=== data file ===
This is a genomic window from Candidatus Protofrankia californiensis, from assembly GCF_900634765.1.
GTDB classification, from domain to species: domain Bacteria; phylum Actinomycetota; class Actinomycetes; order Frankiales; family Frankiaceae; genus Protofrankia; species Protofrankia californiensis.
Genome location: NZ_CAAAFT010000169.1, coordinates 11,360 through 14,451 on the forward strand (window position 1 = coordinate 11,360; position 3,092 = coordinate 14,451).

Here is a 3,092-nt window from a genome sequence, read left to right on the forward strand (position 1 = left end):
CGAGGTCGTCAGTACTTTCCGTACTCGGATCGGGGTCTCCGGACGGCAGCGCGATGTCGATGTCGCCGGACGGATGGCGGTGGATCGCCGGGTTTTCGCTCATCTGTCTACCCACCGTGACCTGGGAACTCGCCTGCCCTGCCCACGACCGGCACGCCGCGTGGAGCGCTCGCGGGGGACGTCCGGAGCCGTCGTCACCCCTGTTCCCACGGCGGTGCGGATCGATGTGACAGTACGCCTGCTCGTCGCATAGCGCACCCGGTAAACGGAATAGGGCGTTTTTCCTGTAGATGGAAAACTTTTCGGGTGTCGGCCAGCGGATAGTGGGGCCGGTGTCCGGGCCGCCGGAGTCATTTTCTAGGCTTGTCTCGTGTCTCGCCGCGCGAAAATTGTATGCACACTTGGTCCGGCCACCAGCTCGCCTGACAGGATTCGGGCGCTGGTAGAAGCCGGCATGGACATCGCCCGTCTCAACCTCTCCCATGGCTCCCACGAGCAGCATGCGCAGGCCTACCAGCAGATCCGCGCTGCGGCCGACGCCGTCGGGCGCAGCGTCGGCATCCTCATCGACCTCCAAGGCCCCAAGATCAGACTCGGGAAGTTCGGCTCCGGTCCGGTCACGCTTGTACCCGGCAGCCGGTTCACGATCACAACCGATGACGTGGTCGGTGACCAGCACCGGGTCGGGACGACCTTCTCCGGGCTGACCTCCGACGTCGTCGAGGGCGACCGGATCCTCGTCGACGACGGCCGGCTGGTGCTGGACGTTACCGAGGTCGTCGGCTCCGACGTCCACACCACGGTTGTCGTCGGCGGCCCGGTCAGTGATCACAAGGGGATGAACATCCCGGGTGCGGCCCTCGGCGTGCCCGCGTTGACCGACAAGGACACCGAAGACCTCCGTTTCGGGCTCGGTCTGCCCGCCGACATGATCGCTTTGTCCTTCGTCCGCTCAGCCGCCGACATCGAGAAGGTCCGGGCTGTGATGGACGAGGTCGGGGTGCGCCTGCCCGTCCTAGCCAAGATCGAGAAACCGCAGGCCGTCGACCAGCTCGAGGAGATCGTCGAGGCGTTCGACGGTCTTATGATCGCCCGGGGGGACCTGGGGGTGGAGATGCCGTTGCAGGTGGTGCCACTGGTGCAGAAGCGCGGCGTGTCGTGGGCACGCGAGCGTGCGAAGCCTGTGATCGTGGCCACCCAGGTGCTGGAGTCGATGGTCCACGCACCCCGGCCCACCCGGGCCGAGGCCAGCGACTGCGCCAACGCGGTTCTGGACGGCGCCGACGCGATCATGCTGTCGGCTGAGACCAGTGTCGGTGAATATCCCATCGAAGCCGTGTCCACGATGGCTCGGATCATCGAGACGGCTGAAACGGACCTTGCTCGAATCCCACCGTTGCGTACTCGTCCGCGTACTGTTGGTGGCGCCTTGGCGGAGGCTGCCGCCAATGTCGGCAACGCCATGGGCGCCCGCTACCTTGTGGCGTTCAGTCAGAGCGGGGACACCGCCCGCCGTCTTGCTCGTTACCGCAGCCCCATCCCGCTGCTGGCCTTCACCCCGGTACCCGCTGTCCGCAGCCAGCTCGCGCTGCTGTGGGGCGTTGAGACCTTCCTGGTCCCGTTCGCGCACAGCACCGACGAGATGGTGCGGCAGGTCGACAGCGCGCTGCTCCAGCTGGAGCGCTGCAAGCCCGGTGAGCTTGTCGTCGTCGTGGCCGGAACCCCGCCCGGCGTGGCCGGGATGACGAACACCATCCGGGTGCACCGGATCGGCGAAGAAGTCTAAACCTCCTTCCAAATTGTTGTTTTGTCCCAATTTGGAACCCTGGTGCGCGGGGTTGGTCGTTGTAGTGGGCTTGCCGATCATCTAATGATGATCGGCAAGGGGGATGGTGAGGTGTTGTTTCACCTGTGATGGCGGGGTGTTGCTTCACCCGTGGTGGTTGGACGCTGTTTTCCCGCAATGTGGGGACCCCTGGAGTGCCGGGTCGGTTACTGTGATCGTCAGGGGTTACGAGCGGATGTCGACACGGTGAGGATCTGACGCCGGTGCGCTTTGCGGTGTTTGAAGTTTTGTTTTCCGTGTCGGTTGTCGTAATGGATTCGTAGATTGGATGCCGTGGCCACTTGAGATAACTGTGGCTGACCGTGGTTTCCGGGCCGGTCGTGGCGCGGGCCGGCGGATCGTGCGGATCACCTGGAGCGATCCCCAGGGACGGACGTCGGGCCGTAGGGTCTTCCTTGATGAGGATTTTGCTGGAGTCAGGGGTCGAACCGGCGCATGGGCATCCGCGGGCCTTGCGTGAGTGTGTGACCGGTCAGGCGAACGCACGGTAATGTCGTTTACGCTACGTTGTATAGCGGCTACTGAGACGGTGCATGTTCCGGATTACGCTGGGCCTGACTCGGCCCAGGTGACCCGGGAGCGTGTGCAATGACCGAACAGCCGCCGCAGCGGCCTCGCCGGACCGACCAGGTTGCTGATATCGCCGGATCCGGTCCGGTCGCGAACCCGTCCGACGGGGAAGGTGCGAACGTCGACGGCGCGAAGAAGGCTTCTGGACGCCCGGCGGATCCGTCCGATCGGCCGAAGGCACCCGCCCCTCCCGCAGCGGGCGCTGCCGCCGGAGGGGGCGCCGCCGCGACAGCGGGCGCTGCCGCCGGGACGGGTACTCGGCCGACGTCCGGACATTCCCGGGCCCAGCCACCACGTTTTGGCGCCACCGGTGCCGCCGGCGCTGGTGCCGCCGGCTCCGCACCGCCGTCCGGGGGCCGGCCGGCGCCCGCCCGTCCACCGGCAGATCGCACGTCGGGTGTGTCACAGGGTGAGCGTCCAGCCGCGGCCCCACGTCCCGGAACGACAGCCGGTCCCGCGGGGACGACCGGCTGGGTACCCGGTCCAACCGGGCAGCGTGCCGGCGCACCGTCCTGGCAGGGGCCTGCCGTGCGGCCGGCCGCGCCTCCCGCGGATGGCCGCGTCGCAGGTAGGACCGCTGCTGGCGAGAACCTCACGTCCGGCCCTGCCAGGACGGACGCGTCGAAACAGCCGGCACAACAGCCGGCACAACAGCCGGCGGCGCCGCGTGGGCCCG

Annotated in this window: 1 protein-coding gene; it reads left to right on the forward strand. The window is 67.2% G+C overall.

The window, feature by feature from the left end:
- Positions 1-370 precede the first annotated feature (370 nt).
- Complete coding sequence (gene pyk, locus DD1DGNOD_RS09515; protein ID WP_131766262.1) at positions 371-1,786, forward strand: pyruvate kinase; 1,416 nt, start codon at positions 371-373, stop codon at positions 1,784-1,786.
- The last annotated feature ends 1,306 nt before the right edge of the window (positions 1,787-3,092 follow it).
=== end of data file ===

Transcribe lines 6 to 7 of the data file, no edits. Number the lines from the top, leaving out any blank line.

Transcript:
Annotated in this window: 1 protein-coding gene; it reads left to right on the forward strand. The window is 67.2% G+C overall.

The window, feature by feature from the left end: